Reflections on my sixtieth birthday: reframing my name

Sixty years is one of those zero milestones, you know. So I’m remembering.

I remember when I was about 30, standing in the large auditorium of my fundamentalist church holding my baby, looking around at the people and thinking, “Where are all those older women who are supposed to be helping me?” They appeared to all be so busy with their own lives and activities.

Then I thought, “I want to become that woman. I want to be an older woman to help the younger.” I set my sights on the age of 50 to accomplish it. I planned out how I would study all the books of the Bible thoroughly by then so I would know the Word of God really well and could teach it. I would talk to younger women about how to keep a house clean and clutter-free, because surely by then I would have figured it out, I would have conquered that Goliath in my life.

These were sincere plans, even in some ways good-sounding plans, but they were self-focused and dependent on my own abilities. At that time I didn’t even really understand the place of the Holy Spirit in the life of the believer. (I’m still learning that!) Between the ages of 30 and 50 God sidetracked me and turned me inside out and upside down a few times. When I turned 50 I was still working through so much of my own stuff. But God was faithful and continues to be faithful, and that’s much of what I blog about.

There’s something else I remember.

I remember that as a young person I didn’t like my name. My sisters had names that meant “lady,” “little lamb,” and “princess.” My name? It meant “snare” or “restraint” or “binding.”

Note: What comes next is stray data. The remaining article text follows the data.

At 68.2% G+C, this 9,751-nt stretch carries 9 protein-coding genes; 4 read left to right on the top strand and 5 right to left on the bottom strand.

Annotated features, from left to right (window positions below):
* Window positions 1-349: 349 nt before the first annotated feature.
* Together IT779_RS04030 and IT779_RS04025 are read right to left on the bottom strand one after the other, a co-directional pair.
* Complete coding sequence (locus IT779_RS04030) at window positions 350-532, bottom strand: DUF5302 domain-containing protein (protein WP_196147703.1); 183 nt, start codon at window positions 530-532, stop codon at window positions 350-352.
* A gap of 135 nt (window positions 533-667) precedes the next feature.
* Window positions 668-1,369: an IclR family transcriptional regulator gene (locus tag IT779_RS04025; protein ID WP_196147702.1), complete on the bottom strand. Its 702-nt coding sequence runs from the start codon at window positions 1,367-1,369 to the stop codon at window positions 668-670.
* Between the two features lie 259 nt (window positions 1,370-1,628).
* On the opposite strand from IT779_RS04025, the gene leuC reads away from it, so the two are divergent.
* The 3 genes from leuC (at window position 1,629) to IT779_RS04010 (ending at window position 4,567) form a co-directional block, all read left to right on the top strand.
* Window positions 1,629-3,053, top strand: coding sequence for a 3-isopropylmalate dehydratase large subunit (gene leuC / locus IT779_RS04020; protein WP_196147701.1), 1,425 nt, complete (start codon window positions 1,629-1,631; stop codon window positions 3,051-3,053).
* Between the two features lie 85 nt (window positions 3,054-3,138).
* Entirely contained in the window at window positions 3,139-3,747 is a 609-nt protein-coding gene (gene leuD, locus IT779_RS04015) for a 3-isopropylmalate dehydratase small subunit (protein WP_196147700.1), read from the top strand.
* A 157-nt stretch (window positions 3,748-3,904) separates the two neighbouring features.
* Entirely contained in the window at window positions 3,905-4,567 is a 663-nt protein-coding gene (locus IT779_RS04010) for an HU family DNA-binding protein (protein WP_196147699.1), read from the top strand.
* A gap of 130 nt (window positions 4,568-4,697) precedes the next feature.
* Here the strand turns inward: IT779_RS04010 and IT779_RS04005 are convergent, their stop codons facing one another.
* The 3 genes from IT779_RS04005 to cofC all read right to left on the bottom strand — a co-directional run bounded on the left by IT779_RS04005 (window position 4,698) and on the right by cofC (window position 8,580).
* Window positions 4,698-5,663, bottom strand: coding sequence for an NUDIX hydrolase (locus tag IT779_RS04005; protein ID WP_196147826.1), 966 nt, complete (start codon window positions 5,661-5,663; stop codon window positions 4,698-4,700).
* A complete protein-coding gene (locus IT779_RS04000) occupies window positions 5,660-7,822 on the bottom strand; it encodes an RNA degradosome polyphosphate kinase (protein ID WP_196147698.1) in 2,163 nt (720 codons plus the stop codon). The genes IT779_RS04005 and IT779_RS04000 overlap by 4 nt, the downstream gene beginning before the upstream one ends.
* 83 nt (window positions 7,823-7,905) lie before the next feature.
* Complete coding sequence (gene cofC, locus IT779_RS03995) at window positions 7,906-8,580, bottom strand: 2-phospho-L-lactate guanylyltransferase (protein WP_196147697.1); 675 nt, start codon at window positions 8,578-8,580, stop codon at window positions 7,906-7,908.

Great. Just great. It was some sort of curse, I thought. I had visions of deep dark pits with nets over them and bear claw traps and little bunnies with broken legs.

My mother tried to help me “reframe” the meaning of my name to see it as my “snaring” men with my beauty . . . but especially to a shy and awkward teenager, that just made me feel over the top uncomfortable.

But then in college a young man gave me a wise word, a word of hope about my name.

“I looked it up,” he said. “It means ‘snare’ or ‘fetter.’”

I shrugged slightly and looked down. “I know.”

He pressed on. “It reminded me of this song.”

O to grace how great a debtor daily I’m constrained to be.
Let thy goodness, like a fetter, bind my wandering heart to Thee.
Prone to wander, Lord I feel it, prone to leave the God I love.
Here’s my heart, O take and seal it, seal it for Thy courts above.

 I looked at him as if he had just given me a precious gift.

He added, “So I see you kind of like a fetter to help bind people’s hearts to God.”

He couldn’t have possibly said anything to encourage me more. I don’t know where he is today, but if I could I would thank him, even now forty years later.

As I’ve become more aware of spiritual darkness and the spiritual battles that rage in the heavenlies—especially in interactions with two or three particular friends who are sex trafficking survivors—I’ve been learning more about how important it is for the hearts of those who have been shattered to be sealed—bound, held, even fettered—for His courts above.

This sealing for His courts above is impossible to accomplish through coercion or manipulation or threats. Instead, it is accomplished through love, and the loving offer of the Kingdom of God through Jesus Christ.

It’s also accomplished through warfare prayer against the powers of darkness, something I’m still learning about. (In some ways I still feel like such a child.)

But the meaning of my name comes back to me.

Some people have been bound with ropes of lies, threats, confusion, and trauma. (In some cases physical ropes have been used, but some abusers are so expert at their mental manipulation that they don’t need those.) They have been bound and fettered with an identity—a name—that has cursed them and held them in bondage to darkness.

The rope with the millstone attached with which Jesus threatened anyone who hurt one of His little ones? Well, the ones who were hurt as little ones might sometimes think that they’re the ones who deserve to have that millstone tied around their own necks. . . . For no other reason than that they have been bound up with lies.